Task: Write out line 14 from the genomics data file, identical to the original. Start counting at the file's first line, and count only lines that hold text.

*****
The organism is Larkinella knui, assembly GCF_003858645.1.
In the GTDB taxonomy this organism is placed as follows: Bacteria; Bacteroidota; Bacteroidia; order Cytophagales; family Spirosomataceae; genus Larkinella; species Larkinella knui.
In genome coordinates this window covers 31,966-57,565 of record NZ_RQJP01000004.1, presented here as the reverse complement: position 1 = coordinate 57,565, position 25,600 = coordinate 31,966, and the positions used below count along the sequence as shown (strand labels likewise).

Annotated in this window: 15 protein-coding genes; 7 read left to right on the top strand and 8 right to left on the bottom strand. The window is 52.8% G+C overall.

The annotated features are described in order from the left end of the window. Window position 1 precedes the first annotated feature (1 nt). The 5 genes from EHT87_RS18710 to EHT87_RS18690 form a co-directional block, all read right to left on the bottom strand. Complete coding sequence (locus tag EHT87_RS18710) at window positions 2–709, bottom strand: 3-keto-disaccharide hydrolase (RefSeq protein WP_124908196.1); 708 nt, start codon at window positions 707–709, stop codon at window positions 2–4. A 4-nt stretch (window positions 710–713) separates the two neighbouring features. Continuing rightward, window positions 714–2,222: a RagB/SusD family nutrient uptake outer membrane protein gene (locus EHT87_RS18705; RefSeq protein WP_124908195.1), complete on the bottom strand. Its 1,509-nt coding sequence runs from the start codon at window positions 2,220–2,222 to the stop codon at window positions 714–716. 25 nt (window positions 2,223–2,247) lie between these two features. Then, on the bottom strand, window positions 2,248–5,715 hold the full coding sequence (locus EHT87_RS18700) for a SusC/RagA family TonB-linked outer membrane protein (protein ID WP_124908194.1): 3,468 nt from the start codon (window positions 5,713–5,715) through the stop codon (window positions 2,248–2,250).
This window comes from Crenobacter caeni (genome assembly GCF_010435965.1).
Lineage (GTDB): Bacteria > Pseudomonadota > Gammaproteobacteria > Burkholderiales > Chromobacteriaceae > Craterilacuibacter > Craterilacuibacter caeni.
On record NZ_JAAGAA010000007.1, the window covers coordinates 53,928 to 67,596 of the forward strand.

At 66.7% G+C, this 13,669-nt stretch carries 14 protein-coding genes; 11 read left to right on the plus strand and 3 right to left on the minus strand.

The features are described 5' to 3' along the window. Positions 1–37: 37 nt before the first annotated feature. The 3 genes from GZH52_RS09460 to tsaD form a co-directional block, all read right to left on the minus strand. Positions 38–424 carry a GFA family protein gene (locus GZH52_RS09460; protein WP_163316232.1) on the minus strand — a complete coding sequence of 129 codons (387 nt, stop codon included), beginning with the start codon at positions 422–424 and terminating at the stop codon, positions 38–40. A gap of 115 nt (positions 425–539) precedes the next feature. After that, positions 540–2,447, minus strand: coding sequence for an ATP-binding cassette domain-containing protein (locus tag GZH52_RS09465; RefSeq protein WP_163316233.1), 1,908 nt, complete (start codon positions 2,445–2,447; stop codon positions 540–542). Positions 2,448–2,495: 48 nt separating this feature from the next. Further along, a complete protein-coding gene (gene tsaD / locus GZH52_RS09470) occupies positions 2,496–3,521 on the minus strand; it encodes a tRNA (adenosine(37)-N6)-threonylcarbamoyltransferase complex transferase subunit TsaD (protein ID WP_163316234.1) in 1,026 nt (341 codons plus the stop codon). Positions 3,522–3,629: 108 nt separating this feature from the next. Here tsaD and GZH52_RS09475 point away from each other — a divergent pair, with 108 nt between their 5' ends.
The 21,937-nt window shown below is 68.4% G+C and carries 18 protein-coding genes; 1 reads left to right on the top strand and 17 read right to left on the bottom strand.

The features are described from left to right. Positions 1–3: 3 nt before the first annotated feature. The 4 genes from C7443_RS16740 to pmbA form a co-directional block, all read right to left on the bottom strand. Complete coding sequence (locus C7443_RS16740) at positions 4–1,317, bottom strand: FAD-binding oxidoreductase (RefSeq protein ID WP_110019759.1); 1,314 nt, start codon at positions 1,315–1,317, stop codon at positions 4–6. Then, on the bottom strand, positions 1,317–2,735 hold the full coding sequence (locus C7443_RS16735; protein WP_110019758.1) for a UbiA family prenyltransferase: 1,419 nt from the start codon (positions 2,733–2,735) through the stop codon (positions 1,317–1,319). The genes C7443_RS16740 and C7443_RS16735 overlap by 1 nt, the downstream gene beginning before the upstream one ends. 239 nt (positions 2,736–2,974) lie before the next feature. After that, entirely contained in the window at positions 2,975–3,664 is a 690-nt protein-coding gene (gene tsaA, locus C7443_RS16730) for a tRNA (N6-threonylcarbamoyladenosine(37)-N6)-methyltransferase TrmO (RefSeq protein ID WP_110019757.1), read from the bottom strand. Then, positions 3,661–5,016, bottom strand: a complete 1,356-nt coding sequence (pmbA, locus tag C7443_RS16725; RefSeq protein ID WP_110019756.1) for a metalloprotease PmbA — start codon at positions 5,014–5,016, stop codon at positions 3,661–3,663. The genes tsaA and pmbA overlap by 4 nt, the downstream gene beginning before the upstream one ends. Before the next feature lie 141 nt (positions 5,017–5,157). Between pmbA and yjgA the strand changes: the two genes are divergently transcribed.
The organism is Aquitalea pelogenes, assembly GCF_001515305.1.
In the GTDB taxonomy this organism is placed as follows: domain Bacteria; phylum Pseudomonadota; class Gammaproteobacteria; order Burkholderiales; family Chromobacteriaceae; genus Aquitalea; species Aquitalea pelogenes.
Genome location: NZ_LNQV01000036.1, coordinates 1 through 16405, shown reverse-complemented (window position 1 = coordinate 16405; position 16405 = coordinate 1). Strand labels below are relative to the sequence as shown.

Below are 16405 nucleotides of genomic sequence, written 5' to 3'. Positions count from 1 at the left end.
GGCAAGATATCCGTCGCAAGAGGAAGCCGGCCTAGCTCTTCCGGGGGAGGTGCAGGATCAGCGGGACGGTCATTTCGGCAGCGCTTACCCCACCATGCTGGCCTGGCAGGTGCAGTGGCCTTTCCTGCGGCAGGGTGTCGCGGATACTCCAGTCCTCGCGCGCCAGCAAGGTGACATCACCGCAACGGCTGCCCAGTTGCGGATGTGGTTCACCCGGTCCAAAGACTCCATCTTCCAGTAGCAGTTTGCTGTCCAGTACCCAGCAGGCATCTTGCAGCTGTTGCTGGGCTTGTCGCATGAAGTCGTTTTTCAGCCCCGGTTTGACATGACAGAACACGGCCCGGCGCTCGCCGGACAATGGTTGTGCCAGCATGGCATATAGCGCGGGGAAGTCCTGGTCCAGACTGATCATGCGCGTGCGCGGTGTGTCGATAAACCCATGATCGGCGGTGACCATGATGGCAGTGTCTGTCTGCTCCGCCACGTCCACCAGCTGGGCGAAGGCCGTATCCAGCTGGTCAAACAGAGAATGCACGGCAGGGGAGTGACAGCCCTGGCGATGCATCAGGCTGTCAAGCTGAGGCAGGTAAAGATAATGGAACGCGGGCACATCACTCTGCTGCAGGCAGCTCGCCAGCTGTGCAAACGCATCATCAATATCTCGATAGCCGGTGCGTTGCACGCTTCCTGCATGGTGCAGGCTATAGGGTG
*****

In the GTDB taxonomy this organism is placed as follows: domain Bacteria; phylum Pseudomonadota; class Gammaproteobacteria; order Burkholderiales; family Chromobacteriaceae; genus Aquitalea; species Aquitalea pelogenes.